The year before, as a fifth grade student, Zac had made some big improvements and won the Utah Freestyle novice state championship.
Most of the improvements came through hard work, getting beat on by his older brothers and a new coach, John Kelly, who was a national champion and former college coach.
John introduced Zac to a couple of new styles of wrestling Greco-Roman and Freestyle (styles in the Olympics) and then coached him to his first state championship.
Zac’s longtime coach and dad had high expectations going into his sixth grade year and was a bit upset at him for that first loss.
It turns out the kid was a Nebraska state champion who had just moved to Colorado. Zac was also able to avenge the loss later in the year. Zac was able to finish his Jr. High folk style (high school style) year in grand fashion by winning the Utah 1-3 A state championship and then the Utah Super State Championship (all divisions combined).
Along the way, Zac place in several national caliber tournaments, including first place finishes at the Salt Lake Slam and Caleb Williams Memorial tournaments; second at The Freak Show in Las Vegas, Who’s Bad in Pueblo, CO and The Beehive Brawl; and third in the Rocky Mountain Nationals in Denver CO.
He also received the Most Valuable Wrestler award in the Kayenta, AZ Tournament and went undefeated 13-0 in the North Sevier camp competition wrestling against high school age boys.
Zac wrestled more than 100 folk style matches this year getting himself prepared for his favorite style of wrestling, freestyle.
He owes his success in folkstyle to many coaches and wrestling partners, including Jr. High coaches Mike Bradford, Art Adair, and Kyle Curtis. These men spend a huge amount of time helping Monticello boys learn to wrestle. Also Rowdy Boy coach RL Wilcox, who runs one of the best youth programs around. Most of Zac’s success comes from his wrestling partners Shandon Bradford and McKade Larose, who keep Zac at the top of his game all year.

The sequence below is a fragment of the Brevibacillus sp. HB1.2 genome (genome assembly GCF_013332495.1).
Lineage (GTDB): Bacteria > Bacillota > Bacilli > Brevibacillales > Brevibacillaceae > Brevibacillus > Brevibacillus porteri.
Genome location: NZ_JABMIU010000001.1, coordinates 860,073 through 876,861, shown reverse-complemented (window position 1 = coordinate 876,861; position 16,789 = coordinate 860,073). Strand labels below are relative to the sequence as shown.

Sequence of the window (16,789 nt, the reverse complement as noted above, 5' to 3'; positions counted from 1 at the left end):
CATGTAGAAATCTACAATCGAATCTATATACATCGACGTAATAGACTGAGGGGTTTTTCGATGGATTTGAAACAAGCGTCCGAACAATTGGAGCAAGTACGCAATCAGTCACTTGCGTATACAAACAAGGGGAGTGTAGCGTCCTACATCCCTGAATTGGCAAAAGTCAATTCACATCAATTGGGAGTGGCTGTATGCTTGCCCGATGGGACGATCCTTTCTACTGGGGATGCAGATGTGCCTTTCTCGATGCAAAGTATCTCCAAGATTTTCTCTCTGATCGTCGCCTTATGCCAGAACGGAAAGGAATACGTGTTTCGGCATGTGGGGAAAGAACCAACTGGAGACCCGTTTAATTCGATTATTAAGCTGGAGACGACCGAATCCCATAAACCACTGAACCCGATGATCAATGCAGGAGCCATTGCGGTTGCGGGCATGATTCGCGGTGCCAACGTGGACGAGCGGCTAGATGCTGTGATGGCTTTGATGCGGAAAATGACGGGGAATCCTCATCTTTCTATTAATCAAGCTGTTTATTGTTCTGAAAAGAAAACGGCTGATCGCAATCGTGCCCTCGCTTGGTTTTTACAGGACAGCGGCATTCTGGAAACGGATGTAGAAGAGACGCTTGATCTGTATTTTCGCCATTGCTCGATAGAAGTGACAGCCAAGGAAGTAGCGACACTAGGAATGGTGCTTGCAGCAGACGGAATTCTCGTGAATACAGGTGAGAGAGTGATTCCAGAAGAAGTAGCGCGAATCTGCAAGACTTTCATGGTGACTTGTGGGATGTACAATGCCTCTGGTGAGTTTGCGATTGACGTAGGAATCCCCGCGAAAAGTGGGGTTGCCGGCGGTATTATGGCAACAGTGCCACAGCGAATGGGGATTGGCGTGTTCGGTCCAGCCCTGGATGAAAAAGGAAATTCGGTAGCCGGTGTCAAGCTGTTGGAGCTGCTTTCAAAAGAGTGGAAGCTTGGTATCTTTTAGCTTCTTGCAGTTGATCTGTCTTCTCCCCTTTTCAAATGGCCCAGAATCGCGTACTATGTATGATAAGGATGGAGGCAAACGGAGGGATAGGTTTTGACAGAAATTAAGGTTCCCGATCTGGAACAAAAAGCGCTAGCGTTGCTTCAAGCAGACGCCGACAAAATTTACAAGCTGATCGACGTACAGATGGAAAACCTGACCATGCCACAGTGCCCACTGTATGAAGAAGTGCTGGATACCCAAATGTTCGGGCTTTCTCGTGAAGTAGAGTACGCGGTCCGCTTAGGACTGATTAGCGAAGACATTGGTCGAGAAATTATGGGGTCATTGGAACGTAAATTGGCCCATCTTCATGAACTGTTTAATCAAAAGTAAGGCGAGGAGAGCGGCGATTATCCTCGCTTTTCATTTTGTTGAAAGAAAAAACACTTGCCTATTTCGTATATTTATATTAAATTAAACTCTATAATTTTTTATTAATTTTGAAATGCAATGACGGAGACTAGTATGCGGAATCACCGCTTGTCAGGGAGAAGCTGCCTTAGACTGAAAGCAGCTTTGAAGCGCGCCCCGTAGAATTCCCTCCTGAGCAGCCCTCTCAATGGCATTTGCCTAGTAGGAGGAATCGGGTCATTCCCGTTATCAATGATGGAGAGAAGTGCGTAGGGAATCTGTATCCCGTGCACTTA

The Freestyle and Greco-Roman wrestling seasons are a bit different this year. John Kelly moved and many wrestlers in the area are worn out by the time it gets underway.
Zac wrestles for the Canyonlands Wrestling Club and it really only had four members. He was lucky enough that former Monticello standout and 4X State Champion Aaron Butler was able to take over as coach.
He also had the dads of the four wrestlers in the club there at each practice, including JJ Squires, who has been a part of Zacs wrestling career beginning at age four and Steve Simpson, who is one of Zac’s Mat Rat coaches from Blanding.
Canyonlands Wrestling Club is part of USA Wrestling, the largest and most recognized wrestling association in the United States. It divides wrestlers up by age and weight in tournaments. Zac was involved with the Novice division, but received permission from USA wrestling to move up to the next age level called Schoolboy for Utah tournaments.This allowed Zac to wrestle more experienced wrestlers.
USA Utah had a State Tournament in May. Zac won the Novice 105 lb. division in both Freestyle and Greco-Roman and was named as USA Utah wrestler of the week at the end of May.
Zac is one of only two southern Utah wrestlers to win the Utah Triple Crown; state championships in all three wrestling styles. The other is a wrestler from Delta.
Zac, Spencer Squires, and Tyler Andreason qualified to go to the Western Regional Tournament in Pocatello ID, the largest USA kids wrestling tournament in the nation.
Zac was also able to qualify for the USA National Tournament. Fortunately the Nationals were held in Provo.
Zac wrestled 112 pounds for his shot at a national championship.
He was able to win the National Wrestling Championship in both Freestyle and Greco-Roman. He did it in a dominating fashion without a point being scored against him.
After a long nine month wrestling season, Zac would like to thank all the people in Monticello and Blanding who have helped him achieve his wrestling goals.
Many were mentioned in the article and many, many more were not.